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    ABSTRACT: Detailed studies of resolved young massive star clusters are necessary to determine their dynamical state and evaluate the importance of gas expulsion and early cluster evolution. In an effort to gain insight into the dynamical state of the young massive cluster R136 and obtain the first measurement of its velocity dispersion, we analyse multi-epoch spectroscopic data of the inner regions of 30 Doradus in the Large Magellanic Cloud (LMC) obtained as part of the VLT-FLAMES Tarantula Survey. Following a quantitative assessment of the variability, we use the radial velocities of non-variable sources to place an upper limit of 6 km/s on the line-of-sight velocity dispersion of stars within a projected distance of 5 pc from the centre of the cluster. After accounting for the contributions of undetected binaries and measurement errors through Monte Carlo simulations, we conclude that the true velocity dispersion is likely between 4 and 5 km/s given a range of standard assumptions about the binary distribution. This result is consistent with what is expected if the cluster is in virial equilibrium, suggesting that gas expulsion has not altered its dynamics. We find that the velocity dispersion would be ~25 km/s if binaries were not identified and rejected, confirming the importance of the multi-epoch strategy and the risk of interpreting velocity dispersion measurements of unresolved extragalactic young massive clusters.
    Astronomy and Astrophysics 08/2012; 546. DOI:10.1051/0004-6361/201219471 · 4.38 Impact Factor
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    ABSTRACT: Aims: Projected rotational velocities (\vsini) have been estimated for 334 targets in the VLT-FLAMES Tarantula survey that do not manifest significant radial velocity variations and are not supergiants. They have spectral types from approximately O9.5 to B3. The estimates have been analysed to infer the underlying rotational velocity distribution, which is critical for understanding the evolution of massive stars. Methods: Projected rotational velocities were deduced from the Fourier transforms of spectral lines, with upper limits also being obtained from profile fitting. For the narrower lined stars, metal and non-diffuse helium lines were adopted, and for the broader lined stars, both non-diffuse and diffuse helium lines; the estimates obtained using the different sets of lines are in good agreement. The uncertainty in the mean estimates is typically 4% for most targets. The iterative deconvolution procedure of Lucy has been used to deduce the probability density distribution of the rotational velocities. Results: Projected rotational velocities range up to approximately 450 \kms and show a bi-modal structure. This is also present in the inferred rotational velocity distribution with 25% of the sample having $0\leq$\ve$\leq$100\,\kms and the high velocity component having \ve$\sim 250$\,\kms. There is no evidence from the spatial and radial velocity distributions of the two components that they represent either field and cluster populations or different episodes of star formation. Be-type stars have also been identified. Conclusions: The bi-modal rotational velocity distribution in our sample resembles that found for late-B and early-A type stars. While magnetic braking appears to be a possible mechanism for producing the low-velocity component, we can not rule out alternative explanations.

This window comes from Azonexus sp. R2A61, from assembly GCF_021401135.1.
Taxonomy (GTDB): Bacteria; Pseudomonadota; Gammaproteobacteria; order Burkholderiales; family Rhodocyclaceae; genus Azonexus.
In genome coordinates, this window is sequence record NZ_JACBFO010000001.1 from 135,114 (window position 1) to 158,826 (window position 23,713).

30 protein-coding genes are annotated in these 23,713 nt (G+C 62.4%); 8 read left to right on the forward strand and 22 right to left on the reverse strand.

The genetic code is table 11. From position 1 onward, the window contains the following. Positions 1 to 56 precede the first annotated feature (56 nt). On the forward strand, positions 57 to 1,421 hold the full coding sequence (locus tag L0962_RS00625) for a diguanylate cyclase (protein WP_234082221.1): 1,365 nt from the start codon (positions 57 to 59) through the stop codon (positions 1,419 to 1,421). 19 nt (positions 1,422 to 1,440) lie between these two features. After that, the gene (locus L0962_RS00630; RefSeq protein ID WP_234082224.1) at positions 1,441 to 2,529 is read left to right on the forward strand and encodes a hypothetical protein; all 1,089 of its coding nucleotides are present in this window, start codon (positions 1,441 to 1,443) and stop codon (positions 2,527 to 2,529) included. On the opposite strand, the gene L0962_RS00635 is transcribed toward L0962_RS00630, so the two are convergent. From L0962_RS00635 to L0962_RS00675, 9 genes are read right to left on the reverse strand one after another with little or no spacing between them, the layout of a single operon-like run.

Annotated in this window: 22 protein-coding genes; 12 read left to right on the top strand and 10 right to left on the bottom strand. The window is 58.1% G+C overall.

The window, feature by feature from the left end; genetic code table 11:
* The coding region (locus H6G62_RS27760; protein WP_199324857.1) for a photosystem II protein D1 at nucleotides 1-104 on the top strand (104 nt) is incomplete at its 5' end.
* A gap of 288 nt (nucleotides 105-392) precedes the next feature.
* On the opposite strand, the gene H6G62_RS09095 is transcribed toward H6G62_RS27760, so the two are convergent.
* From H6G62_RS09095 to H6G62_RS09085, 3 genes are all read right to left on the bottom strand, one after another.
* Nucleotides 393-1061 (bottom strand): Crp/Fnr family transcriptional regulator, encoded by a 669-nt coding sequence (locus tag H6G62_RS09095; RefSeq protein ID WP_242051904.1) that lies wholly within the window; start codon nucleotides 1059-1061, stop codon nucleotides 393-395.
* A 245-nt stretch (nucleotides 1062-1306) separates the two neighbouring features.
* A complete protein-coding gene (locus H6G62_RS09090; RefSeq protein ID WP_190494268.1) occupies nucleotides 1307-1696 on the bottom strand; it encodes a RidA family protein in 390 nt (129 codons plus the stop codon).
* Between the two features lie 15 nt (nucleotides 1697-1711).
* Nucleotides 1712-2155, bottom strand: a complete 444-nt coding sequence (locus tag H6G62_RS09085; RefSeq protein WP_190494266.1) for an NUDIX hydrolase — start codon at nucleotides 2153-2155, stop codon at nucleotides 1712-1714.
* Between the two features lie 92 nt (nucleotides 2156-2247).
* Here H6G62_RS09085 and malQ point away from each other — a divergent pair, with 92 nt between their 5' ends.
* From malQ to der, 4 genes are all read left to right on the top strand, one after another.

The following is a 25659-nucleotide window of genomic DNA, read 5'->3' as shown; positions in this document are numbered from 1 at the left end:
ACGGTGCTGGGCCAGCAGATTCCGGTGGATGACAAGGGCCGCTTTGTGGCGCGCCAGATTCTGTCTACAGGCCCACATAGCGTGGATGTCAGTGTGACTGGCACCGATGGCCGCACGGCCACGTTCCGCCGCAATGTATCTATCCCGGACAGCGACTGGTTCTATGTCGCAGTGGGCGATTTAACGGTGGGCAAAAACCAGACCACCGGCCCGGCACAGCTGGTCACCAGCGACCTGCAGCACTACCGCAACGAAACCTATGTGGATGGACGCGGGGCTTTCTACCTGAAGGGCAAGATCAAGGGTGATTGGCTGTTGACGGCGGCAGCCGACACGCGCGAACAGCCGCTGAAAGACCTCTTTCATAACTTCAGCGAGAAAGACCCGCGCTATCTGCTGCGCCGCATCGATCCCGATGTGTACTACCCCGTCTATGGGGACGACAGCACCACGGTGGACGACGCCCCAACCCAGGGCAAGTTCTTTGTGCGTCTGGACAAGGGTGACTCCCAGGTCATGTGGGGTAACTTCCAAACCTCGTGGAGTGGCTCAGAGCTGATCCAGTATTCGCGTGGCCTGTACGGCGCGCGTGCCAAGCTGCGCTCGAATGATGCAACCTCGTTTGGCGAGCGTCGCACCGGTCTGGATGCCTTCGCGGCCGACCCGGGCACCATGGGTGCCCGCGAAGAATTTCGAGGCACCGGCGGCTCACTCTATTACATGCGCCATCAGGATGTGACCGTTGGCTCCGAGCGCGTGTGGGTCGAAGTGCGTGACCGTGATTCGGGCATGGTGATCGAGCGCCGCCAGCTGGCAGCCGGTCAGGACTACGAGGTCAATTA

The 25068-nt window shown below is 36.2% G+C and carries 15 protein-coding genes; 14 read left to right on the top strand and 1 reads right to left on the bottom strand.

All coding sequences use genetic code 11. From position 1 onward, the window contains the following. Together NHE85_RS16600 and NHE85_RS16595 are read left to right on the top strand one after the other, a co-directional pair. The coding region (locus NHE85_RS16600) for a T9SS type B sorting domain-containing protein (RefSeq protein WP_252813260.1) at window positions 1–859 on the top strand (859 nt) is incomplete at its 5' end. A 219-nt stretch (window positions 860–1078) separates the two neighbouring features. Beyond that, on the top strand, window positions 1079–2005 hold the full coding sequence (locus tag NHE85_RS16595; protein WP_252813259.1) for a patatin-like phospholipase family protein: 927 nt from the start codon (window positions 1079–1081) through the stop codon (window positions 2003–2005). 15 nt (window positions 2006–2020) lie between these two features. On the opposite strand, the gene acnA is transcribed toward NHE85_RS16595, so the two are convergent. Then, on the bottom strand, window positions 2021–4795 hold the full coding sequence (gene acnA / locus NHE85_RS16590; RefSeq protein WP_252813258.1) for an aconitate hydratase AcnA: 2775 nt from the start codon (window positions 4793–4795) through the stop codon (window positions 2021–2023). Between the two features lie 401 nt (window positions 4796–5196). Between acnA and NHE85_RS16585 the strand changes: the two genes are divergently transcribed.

Astronomy and Astrophysics 12/2012; 550. DOI:10.1051/0004-6361/201220273 · 4.38 Impact Factor